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I am a psychiatric social worker in LAUSD, and people need to know the truth about the struggles some students and families face with regard to mental health. 

LAUSD families are under tremendous stress — from the instability of the housing crisis to the pervasive fear of deportation raids and institutional violence. Poverty and oppression have serious consequences for children’s physical and mental health. 

However, in the current system, we are bombarded with testing and the expectation that students can simply push through the grief and trauma without the appropriate support. We as educators see firsthand the number of children that access mental health services and the positive effect those services have on attendance, grades, and graduation rates. 

Schools have the tremendous opportunity, and responsibility, to be healing spaces for families. Knowing the pressure our students are under, we can either respond with punitive policies or make schools centers for community wellness. PSWs provide mental health services to individuals, groups, and families, as well as classroom interventions, parent workshops, and professional development for school staff.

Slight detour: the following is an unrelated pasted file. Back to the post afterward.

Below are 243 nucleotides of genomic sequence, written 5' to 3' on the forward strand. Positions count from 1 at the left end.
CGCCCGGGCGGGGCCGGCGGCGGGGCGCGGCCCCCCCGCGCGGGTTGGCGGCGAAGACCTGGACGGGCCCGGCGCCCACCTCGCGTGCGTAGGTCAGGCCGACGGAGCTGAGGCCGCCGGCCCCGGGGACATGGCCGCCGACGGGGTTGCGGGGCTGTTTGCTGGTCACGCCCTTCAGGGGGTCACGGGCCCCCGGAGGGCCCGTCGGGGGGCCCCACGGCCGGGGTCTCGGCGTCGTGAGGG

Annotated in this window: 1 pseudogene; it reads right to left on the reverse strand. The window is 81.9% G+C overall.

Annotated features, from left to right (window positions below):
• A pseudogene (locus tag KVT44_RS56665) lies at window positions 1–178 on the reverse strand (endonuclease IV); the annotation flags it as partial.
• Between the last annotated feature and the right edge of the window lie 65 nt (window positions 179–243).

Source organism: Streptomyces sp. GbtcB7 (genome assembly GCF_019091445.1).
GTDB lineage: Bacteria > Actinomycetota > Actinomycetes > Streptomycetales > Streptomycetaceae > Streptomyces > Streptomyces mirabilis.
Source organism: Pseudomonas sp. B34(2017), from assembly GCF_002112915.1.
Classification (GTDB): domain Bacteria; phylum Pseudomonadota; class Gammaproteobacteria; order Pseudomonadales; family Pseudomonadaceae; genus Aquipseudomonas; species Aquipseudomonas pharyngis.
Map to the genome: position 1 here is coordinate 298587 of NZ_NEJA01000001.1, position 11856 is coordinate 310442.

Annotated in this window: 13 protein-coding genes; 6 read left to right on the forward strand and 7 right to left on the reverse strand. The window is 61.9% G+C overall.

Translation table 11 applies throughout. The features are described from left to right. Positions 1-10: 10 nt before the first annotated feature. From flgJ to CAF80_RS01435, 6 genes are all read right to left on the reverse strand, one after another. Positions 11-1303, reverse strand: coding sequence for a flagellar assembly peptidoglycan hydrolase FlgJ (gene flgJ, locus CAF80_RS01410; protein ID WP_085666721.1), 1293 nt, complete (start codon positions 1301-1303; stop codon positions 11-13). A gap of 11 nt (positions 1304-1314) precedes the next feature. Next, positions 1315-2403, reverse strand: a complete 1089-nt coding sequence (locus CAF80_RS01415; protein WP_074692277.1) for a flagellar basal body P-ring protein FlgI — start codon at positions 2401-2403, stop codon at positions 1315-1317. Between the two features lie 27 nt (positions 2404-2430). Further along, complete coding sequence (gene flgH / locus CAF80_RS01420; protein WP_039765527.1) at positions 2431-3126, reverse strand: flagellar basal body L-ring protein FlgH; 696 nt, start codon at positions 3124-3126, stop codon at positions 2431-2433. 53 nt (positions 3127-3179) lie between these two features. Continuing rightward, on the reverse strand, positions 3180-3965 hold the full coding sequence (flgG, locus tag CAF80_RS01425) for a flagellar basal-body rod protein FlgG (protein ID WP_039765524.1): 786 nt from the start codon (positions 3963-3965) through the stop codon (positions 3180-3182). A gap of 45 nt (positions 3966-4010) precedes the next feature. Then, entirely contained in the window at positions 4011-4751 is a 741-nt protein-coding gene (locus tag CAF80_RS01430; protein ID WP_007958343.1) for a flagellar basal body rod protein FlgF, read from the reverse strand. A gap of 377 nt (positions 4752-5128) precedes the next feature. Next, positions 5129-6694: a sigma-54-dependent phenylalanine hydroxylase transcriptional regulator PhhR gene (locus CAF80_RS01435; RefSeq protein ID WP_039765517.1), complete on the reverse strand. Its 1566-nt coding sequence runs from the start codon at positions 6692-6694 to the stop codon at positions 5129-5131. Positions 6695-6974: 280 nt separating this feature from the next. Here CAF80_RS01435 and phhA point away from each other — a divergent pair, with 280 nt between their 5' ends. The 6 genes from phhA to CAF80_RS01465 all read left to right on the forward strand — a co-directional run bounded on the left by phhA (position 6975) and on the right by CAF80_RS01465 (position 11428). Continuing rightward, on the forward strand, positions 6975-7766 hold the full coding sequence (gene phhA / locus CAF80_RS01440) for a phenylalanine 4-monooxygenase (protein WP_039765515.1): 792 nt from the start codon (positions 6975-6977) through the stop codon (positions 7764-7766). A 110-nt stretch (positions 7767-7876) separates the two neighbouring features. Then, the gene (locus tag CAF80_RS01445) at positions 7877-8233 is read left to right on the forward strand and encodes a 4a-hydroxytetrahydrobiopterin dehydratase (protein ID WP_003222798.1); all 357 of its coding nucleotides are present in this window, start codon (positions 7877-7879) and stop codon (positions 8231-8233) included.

Every child deserves access to a PSW on their campus, yet many PSWs are spread thin covering multiple schools. While the national recommended ratio for school social workers is 1:250, LAUSD PSWs often have ratios of 1: several thousand. We address clinical issues such as domestic violence and substance abuse, as well as respond to students at risk of harm to themselves or others. 

Public school employees deserve working conditions that are healthy and sustainable. Smaller class sizes and caseloads are essential to both educator and student wellbeing. Our students deserve fully funded schools that offer a culturally relevant curriculum, activities, and services to support families’ health and wellbeing.

California is the 5th largest economy in the world and Los Angeles is home to millionaires and billionaires. However, our school district, which is predominantly comprised of students of color from working-class families, is starved of essential resources. This is why so many of our LAUSD families stood with us during the strike last year, called out this institutionalized racism and fought for the schools our children deserve. 

Building power with my fellow educators along with students and families brings me hope for the future of public education.

Franny Marion
Psychiatric Social Worker

 

 

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